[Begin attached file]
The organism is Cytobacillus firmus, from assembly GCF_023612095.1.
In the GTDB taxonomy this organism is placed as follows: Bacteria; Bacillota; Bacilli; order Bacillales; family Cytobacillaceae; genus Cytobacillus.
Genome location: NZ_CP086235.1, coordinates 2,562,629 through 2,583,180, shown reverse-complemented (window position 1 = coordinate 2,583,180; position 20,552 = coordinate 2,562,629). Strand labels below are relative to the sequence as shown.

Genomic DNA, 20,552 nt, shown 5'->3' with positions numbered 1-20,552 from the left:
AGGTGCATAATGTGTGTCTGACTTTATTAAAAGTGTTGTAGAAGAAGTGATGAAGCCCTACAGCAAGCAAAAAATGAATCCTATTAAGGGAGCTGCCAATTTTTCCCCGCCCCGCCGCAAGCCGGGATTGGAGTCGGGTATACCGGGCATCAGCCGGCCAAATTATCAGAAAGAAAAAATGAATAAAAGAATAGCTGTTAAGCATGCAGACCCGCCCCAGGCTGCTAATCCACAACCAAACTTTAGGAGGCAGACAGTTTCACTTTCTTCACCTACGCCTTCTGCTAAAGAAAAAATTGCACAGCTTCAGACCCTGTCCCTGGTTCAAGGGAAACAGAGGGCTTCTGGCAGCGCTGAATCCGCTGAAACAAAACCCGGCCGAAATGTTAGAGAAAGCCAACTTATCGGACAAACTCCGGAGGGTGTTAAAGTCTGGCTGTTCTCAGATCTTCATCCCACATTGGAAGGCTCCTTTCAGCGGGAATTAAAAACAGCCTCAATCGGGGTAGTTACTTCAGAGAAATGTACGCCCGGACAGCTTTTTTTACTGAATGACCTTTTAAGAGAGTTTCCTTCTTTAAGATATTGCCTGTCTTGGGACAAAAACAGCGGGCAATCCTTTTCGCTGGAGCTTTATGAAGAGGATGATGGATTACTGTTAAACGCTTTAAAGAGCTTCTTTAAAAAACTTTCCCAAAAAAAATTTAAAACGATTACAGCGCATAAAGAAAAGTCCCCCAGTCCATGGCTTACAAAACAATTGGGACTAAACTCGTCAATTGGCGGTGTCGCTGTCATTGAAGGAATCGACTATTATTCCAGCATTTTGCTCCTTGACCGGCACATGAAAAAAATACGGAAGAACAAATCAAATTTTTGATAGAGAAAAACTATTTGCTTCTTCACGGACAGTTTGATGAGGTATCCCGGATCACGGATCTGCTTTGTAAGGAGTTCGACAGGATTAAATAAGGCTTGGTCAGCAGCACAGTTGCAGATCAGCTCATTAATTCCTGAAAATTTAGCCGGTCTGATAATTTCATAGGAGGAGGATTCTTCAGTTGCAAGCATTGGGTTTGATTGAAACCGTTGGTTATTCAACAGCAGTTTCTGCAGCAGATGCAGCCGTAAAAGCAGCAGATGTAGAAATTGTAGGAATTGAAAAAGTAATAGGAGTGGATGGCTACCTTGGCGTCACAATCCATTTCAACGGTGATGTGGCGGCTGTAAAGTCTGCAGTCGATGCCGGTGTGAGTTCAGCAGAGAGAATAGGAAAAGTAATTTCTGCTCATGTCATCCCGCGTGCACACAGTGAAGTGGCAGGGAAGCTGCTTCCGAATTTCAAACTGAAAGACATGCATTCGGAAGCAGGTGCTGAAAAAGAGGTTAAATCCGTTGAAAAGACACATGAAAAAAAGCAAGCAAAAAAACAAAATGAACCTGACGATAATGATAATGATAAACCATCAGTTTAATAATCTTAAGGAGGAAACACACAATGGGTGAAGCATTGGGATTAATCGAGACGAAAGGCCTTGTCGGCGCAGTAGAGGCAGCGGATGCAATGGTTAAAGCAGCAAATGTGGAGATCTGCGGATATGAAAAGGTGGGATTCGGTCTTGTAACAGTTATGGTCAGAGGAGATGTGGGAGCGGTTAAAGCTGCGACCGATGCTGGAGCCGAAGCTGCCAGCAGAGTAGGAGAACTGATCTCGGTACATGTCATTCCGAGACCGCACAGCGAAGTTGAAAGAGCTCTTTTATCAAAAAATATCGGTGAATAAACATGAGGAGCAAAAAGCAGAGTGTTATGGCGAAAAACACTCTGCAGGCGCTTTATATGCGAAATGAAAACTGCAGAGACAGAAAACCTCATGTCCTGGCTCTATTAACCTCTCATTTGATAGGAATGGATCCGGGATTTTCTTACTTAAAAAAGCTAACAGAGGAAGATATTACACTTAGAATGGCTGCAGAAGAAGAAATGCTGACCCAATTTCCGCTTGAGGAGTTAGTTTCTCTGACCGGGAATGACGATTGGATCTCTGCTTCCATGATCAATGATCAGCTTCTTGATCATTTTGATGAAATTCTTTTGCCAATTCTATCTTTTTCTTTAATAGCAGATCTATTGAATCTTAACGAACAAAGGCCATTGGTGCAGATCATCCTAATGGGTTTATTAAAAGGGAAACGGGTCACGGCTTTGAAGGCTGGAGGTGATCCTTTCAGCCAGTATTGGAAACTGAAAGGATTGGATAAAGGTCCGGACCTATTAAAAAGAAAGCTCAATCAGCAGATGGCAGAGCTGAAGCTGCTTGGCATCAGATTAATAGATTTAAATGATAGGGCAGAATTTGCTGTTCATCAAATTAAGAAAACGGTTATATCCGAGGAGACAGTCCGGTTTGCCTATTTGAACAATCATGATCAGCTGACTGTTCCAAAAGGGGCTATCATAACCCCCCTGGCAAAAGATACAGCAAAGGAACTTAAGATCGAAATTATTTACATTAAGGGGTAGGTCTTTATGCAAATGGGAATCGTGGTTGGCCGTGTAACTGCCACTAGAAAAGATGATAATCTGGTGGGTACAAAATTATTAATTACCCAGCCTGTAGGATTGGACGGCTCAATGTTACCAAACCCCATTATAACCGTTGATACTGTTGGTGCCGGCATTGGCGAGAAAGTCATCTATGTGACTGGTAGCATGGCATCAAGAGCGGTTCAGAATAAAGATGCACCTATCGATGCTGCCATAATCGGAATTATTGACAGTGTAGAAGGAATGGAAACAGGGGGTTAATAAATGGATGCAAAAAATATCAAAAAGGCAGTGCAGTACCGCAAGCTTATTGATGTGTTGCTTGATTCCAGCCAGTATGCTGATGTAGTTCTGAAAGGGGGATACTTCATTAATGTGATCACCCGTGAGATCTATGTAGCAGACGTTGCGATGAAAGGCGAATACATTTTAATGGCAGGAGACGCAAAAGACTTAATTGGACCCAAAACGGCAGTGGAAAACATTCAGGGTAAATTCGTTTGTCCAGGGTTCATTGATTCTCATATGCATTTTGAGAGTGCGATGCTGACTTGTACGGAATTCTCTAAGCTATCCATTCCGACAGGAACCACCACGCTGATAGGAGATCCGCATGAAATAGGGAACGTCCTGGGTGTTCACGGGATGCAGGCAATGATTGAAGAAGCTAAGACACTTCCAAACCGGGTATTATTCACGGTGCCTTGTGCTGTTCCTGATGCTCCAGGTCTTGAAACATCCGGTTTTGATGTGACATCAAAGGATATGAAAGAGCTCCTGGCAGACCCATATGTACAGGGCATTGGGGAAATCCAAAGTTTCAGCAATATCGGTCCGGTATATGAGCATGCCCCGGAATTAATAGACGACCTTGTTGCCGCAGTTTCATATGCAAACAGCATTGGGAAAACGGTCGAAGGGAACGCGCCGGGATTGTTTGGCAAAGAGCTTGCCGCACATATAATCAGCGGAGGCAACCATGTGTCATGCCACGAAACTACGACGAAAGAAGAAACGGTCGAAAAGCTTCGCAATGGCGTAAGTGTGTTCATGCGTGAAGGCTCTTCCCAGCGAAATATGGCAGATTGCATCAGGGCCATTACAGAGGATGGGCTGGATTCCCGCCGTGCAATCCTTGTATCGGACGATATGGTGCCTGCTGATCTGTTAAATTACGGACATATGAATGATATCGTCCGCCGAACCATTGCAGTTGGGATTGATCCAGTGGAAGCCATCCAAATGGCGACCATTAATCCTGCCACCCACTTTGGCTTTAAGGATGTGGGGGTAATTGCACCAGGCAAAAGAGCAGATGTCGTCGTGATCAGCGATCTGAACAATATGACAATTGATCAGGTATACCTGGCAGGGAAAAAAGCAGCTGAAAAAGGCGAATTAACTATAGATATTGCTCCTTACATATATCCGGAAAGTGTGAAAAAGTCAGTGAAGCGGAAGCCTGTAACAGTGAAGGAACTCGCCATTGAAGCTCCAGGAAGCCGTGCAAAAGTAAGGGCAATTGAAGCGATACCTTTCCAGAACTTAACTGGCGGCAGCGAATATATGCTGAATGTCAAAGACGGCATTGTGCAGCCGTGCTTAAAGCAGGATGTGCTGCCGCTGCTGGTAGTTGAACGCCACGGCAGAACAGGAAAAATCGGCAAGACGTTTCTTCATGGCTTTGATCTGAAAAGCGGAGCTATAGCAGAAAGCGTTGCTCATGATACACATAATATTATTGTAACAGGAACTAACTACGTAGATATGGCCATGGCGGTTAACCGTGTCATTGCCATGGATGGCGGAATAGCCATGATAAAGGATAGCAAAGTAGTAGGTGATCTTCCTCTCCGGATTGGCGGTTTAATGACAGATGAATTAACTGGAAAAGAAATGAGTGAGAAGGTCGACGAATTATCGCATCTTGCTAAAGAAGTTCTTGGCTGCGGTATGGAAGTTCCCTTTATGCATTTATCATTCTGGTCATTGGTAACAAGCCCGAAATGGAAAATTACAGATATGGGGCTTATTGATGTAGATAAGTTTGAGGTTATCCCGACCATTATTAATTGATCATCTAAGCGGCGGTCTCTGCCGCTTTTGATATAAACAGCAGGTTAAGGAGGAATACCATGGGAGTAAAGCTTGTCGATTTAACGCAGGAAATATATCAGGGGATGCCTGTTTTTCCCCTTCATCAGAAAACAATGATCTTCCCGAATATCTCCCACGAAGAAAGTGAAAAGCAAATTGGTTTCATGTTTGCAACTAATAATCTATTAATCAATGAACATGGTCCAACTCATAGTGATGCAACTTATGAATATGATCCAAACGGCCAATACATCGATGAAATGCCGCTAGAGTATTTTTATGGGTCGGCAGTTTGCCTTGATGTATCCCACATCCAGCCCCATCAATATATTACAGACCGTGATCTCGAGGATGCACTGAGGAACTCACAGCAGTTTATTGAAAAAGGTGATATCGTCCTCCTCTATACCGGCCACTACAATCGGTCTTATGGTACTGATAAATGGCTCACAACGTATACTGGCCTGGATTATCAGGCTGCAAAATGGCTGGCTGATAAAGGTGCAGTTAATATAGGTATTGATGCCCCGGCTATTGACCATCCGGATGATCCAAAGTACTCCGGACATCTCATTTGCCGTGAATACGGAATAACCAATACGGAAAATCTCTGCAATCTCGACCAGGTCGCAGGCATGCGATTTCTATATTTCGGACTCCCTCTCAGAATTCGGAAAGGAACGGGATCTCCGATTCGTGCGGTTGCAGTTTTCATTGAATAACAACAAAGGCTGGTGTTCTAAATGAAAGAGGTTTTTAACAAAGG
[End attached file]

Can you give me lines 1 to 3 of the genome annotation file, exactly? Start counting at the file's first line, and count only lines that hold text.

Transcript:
The organism is Cytobacillus firmus, from assembly GCF_023612095.1.
In the GTDB taxonomy this organism is placed as follows: Bacteria; Bacillota; Bacilli; order Bacillales; family Cytobacillaceae; genus Cytobacillus.
Genome location: NZ_CP086235.1, coordinates 2,562,629 through 2,583,180, shown reverse-complemented (window position 1 = coordinate 2,583,180; position 20,552 = coordinate 2,562,629). Strand labels below are relative to the sequence as shown.